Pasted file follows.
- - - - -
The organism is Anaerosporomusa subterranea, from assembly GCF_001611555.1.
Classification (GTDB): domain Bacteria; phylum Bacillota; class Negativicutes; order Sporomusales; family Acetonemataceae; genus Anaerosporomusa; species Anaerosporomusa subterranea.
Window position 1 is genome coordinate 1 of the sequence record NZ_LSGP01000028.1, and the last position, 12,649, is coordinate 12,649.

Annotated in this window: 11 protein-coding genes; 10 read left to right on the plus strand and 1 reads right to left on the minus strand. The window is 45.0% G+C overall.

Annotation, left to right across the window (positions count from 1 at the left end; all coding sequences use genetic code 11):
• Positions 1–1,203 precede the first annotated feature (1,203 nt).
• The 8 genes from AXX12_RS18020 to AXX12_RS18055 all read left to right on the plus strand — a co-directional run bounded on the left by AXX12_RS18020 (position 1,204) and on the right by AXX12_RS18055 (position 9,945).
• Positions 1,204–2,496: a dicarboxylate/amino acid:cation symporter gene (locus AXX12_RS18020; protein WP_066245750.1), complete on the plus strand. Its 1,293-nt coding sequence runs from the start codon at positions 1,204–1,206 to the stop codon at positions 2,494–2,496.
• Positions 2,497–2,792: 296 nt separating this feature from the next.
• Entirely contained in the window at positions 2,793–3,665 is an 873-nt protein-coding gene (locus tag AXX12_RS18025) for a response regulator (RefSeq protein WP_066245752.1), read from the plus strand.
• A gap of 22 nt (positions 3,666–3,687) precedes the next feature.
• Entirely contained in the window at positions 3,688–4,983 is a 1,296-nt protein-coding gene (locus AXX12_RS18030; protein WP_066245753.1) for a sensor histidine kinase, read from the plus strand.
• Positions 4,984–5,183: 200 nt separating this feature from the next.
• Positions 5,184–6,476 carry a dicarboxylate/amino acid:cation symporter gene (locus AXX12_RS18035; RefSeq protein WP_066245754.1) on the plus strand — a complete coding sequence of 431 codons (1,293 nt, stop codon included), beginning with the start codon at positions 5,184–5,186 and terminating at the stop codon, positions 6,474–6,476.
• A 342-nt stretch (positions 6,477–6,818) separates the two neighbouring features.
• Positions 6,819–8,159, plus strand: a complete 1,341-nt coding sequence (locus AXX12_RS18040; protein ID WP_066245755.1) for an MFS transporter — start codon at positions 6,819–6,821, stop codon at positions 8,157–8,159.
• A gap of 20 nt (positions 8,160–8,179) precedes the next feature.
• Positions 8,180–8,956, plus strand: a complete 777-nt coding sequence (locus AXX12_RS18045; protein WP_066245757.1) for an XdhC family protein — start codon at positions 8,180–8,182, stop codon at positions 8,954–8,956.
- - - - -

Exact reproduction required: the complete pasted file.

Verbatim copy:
The organism is Anaerosporomusa subterranea, from assembly GCF_001611555.1.
Classification (GTDB): domain Bacteria; phylum Bacillota; class Negativicutes; order Sporomusales; family Acetonemataceae; genus Anaerosporomusa; species Anaerosporomusa subterranea.
Window position 1 is genome coordinate 1 of the sequence record NZ_LSGP01000028.1, and the last position, 12,649, is coordinate 12,649.

Annotated in this window: 11 protein-coding genes; 10 read left to right on the plus strand and 1 reads right to left on the minus strand. The window is 45.0% G+C overall.

Annotation, left to right across the window (positions count from 1 at the left end; all coding sequences use genetic code 11):
• Positions 1–1,203 precede the first annotated feature (1,203 nt).
• The 8 genes from AXX12_RS18020 to AXX12_RS18055 all read left to right on the plus strand — a co-directional run bounded on the left by AXX12_RS18020 (position 1,204) and on the right by AXX12_RS18055 (position 9,945).
• Positions 1,204–2,496: a dicarboxylate/amino acid:cation symporter gene (locus AXX12_RS18020; protein WP_066245750.1), complete on the plus strand. Its 1,293-nt coding sequence runs from the start codon at positions 1,204–1,206 to the stop codon at positions 2,494–2,496.
• Positions 2,497–2,792: 296 nt separating this feature from the next.
• Entirely contained in the window at positions 2,793–3,665 is an 873-nt protein-coding gene (locus tag AXX12_RS18025) for a response regulator (RefSeq protein WP_066245752.1), read from the plus strand.
• A gap of 22 nt (positions 3,666–3,687) precedes the next feature.
• Entirely contained in the window at positions 3,688–4,983 is a 1,296-nt protein-coding gene (locus AXX12_RS18030; protein WP_066245753.1) for a sensor histidine kinase, read from the plus strand.
• Positions 4,984–5,183: 200 nt separating this feature from the next.
• Positions 5,184–6,476 carry a dicarboxylate/amino acid:cation symporter gene (locus AXX12_RS18035; RefSeq protein WP_066245754.1) on the plus strand — a complete coding sequence of 431 codons (1,293 nt, stop codon included), beginning with the start codon at positions 5,184–5,186 and terminating at the stop codon, positions 6,474–6,476.
• A 342-nt stretch (positions 6,477–6,818) separates the two neighbouring features.
• Positions 6,819–8,159, plus strand: a complete 1,341-nt coding sequence (locus AXX12_RS18040; protein ID WP_066245755.1) for an MFS transporter — start codon at positions 6,819–6,821, stop codon at positions 8,157–8,159.
• A gap of 20 nt (positions 8,160–8,179) precedes the next feature.
• Positions 8,180–8,956, plus strand: a complete 777-nt coding sequence (locus AXX12_RS18045; protein WP_066245757.1) for an XdhC family protein — start codon at positions 8,180–8,182, stop codon at positions 8,954–8,956.